Poverty is the problem, yet no one is willing to tackle it, let alone acknowledge it.

However, we have an abundance of money to throw at tests.  Interesting isn’t it?  In a state where between 2000 and 2009, our child poverty rate was the fastest growing in the nation, we are able to feed them more tests, but unfortunately they still lack food, shelter and more.  And school budgets are cut everywhere – staff is let go, schools are closed, class sizes increase, yet…we have 49.5 million for the test???

I’m also asked, but…if our kids don’t take these tests – how will they ever perform well on the ACT or SAT?  First off, many colleges no longer require those tests.  Secondly, I believe I took the ACT and SAT, without having tests rammed down my throat my entire educational career and guess what?  I survived, and I am not a good test taker.  I think what prepared me for the test was a public education full of diverse thinking, creativity and the freedom to explore past the test.  Seriously – do we have such little faith in our children and our teachers who teach them?  

The clincher question is this one…Won’t my school lose funding if I opt my child out of the test?  

The answer is no.   Find me a school in Colorado that lost funding due to children not taking the test.  It’s important to know that not only can you opt out, but when you do, it does not count as a “zero” for the school. It counts as nonparticipatory and nothing more.  Therefore, it cannot effect the funding of your school.  It can effect the accreditation of your school, but again, find me a school in the nation that lost its accreditation due to students not participating in the test.  They don’t exist.

What you will find, nationwide, is schools that have been shut down due to low test scores.  These schools are notoriously in high need, high poverty areas.  These schools are then taken over by the private sector; charter schools move in and corporate reformers move in and fill these schools with new teachers (many without actual teaching degrees).  These schools have very loose regulations – charter folks actually move to Colorado due to our loose regulations.  For many of these schools anything goes, at the expense of children’s education – and they can exclude or include – their choice.  Charter schools are not required to allow all children entry.

I’m not okay with Colorado’s kids being reduced to a test score.  I consider the current deprivation occurring in our public schools to be abusive.  I am not okay with children being denied recess and fine arts.  I am not okay with test prep taking priority over creative and critical thinking.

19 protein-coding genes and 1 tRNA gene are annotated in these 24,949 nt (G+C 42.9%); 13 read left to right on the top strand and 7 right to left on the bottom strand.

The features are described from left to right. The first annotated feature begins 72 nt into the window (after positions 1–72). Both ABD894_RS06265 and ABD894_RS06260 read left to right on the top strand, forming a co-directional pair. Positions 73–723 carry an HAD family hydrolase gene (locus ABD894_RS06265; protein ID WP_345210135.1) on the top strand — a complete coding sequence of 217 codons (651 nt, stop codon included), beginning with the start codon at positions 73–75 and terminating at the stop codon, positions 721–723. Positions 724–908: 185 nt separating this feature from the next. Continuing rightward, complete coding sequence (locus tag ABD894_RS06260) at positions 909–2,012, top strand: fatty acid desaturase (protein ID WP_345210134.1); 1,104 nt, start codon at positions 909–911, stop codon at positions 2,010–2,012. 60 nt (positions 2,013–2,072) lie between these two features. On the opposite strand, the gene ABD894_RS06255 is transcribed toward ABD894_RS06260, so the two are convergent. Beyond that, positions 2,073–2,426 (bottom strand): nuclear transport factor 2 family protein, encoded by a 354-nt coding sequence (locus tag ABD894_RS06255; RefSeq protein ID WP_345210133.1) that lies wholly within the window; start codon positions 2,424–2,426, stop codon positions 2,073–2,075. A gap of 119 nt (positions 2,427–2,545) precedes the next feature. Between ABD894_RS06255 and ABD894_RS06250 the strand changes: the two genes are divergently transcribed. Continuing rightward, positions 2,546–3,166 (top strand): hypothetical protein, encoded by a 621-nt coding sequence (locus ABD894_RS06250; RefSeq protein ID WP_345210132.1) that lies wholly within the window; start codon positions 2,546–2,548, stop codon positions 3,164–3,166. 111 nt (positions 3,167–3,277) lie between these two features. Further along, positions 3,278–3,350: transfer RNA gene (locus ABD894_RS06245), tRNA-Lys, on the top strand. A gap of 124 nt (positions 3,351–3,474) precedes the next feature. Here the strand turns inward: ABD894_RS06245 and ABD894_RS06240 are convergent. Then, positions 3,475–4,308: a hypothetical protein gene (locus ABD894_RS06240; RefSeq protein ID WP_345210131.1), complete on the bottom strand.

What has happened to us?  Have we become complacent?  Brainwashed?  Exhausted?  All of the above?  Are we going to just sit back and say, yes to the test?  TAKE our children.  FEED them the test and nothing more.  FEED them short answers, multiple choice and test rally calls.  Forget child development – forget that five year olds need to move, jump, run and play. Should we accept more cuts to education while hanging on to the test - at the cost of 49.5 million?

Finland, one of the top education systems in the world, would say, NO.  

 Just ask a teacher in Finland
·        where children aren’t expected to show up at school until the age of seven. 
·        where teachers are held in high esteem and respected and trusted. 
·        where teachers actually assess and evaluate students, teachers and schools. 
·        where teachers are required to have bachelor’s degrees and master’s degrees. 
·        where there are no mandated standardized tests except for one at the end of a student’s senior year in high school

Ask President Obama about his daughters’ school, where there is no mandated state standardized testing, and where, quite honestly, school sounds a lot like Finland.  

And then, think hard about what’s important, and opt out.  Quit racing to the top with the corporate reformers.  Their pockets are filling up faster and faster. They are racing and they are WINNING – not our children.  We will never get to the top because our children are dragging a boulder tied to their feet - it’s called the standardized state test. Let it go, and let our children create and grow again.  Opt out. Join us at United Opt Out National to find out how. All children have a right to a whole and equitable education in our democracy.  Let’s bring it back to them.